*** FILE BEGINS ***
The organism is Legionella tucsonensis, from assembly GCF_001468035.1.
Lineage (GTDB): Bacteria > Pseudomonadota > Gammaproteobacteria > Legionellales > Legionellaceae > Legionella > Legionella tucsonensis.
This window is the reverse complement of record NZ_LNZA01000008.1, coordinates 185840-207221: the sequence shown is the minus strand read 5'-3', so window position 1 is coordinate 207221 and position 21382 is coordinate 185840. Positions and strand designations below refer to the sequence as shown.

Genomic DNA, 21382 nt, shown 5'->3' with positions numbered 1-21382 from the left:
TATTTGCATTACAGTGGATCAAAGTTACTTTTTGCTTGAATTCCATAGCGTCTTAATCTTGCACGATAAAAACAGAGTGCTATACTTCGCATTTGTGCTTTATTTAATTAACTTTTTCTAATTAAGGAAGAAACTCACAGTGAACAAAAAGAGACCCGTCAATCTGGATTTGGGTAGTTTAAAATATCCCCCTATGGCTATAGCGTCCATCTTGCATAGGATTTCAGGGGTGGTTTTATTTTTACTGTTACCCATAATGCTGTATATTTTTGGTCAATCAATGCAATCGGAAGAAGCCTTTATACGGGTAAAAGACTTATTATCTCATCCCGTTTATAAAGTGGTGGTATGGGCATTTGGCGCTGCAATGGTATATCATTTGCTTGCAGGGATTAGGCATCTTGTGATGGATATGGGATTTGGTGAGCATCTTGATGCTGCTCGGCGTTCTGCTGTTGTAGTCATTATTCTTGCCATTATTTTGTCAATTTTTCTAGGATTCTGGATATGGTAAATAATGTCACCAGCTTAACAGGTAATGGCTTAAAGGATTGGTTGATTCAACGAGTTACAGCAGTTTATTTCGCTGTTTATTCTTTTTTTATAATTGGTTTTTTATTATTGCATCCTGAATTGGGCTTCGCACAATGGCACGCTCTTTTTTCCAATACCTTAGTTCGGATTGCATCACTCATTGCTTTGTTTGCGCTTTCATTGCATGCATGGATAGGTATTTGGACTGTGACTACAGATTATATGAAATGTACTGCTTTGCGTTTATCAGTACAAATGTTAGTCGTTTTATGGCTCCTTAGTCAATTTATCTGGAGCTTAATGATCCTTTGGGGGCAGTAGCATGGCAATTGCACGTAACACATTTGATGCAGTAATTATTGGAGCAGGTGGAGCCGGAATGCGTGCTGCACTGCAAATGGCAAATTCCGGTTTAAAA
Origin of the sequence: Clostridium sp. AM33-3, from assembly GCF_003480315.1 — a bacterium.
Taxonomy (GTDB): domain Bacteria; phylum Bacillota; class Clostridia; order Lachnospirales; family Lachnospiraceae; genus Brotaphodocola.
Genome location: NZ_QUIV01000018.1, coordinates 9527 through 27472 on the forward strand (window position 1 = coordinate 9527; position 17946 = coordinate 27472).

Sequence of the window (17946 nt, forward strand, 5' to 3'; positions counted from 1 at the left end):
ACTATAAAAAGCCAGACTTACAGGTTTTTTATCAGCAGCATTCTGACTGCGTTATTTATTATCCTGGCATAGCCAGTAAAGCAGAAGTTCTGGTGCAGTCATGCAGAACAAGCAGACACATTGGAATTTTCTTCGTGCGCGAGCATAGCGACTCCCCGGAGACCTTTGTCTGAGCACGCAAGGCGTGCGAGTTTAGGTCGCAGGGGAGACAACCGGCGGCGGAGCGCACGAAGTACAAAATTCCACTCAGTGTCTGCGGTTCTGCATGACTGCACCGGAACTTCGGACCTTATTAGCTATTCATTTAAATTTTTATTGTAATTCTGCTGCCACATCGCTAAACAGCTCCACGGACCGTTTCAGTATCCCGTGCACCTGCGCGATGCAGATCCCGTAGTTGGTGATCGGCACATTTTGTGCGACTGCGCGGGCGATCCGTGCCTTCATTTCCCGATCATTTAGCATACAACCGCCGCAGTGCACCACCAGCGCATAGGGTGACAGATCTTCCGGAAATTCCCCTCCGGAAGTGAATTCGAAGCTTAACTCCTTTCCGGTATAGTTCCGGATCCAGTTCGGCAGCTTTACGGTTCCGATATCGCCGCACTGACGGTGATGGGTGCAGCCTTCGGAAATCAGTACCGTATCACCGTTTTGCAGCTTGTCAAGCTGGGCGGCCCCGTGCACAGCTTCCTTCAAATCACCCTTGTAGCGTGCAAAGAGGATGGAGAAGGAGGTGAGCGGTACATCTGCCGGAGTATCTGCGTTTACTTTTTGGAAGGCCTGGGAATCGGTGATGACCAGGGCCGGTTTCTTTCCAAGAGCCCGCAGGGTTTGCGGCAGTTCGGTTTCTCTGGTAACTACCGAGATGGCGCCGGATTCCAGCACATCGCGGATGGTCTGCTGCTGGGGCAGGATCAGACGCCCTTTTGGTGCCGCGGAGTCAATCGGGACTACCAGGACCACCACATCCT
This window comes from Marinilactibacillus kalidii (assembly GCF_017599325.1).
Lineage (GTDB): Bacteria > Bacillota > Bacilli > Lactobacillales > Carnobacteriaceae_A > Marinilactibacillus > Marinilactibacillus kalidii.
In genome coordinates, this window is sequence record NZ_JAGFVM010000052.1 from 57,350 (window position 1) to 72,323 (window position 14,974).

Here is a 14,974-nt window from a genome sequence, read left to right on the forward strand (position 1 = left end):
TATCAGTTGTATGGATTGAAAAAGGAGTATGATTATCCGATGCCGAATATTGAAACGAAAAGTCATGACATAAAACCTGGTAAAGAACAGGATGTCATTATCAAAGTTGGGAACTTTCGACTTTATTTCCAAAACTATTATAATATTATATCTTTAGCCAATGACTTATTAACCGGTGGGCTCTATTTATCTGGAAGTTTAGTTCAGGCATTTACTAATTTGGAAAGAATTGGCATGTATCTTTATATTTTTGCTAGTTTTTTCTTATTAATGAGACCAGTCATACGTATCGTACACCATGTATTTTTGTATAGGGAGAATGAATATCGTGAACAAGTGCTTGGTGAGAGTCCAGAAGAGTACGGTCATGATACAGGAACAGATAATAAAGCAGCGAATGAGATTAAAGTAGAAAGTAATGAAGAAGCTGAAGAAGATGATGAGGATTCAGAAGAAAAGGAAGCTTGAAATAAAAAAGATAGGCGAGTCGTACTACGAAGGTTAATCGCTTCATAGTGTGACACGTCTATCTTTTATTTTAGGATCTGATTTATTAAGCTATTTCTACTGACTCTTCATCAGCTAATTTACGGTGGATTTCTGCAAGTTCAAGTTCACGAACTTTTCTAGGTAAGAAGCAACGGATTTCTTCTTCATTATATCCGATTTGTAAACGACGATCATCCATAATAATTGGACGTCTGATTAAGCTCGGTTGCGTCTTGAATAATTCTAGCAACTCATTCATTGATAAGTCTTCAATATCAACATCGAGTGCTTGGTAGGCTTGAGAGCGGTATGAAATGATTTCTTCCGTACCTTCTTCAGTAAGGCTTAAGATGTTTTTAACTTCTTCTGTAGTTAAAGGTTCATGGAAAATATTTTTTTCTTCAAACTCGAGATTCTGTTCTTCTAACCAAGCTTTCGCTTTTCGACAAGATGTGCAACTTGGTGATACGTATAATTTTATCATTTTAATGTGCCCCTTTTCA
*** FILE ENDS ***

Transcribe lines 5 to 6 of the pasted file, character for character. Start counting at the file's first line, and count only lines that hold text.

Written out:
TATTTGCATTACAGTGGATCAAAGTTACTTTTTGCTTGAATTCCATAGCGTCTTAATCTTGCACGATAAAAACAGAGTGCTATACTTCGCATTTGTGCTTTATTTAATTAACTTTTTCTAATTAAGGAAGAAACTCACAGTGAACAAAAAGAGACCCGTCAATCTGGATTTGGGTAGTTTAAAATATCCCCCTATGGCTATAGCGTCCATCTTGCATAGGATTTCAGGGGTGGTTTTATTTTTACTGTTACCCATAATGCTGTATATTTTTGGTCAATCAATGCAATCGGAAGAAGCCTTTATACGGGTAAAAGACTTATTATCTCATCCCGTTTATAAAGTGGTGGTATGGGCATTTGGCGCTGCAATGGTATATCATTTGCTTGCAGGGATTAGGCATCTTGTGATGGATATGGGATTTGGTGAGCATCTTGATGCTGCTCGGCGTTCTGCTGTTGTAGTCATTATTCTTGCCATTATTTTGTCAATTTTTCTAGGATTCTGGATATGGTAAATAATGTCACCAGCTTAACAGGTAATGGCTTAAAGGATTGGTTGATTCAACGAGTTACAGCAGTTTATTTCGCTGTTTATTCTTTTTTTATAATTGGTTTTTTATTATTGCATCCTGAATTGGGCTTCGCACAATGGCACGCTCTTTTTTCCAATACCTTAGTTCGGATTGCATCACTCATTGCTTTGTTTGCGCTTTCATTGCATGCATGGATAGGTATTTGGACTGTGACTACAGATTATATGAAATGTACTGCTTTGCGTTTATCAGTACAAATGTTAGTCGTTTTATGGCTCCTTAGTCAATTTATCTGGAGCTTAATGATCCTTTGGGGGCAGTAGCATGGCAATTGCACGTAACACATTTGATGCAGTAATTATTGGAGCAGGTGGAGCCGGAATGCGTGCTGCACTGCAAATGGCAAATTCCGGTTTAAAA
Origin of the sequence: Clostridium sp. AM33-3, from assembly GCF_003480315.1 — a bacterium.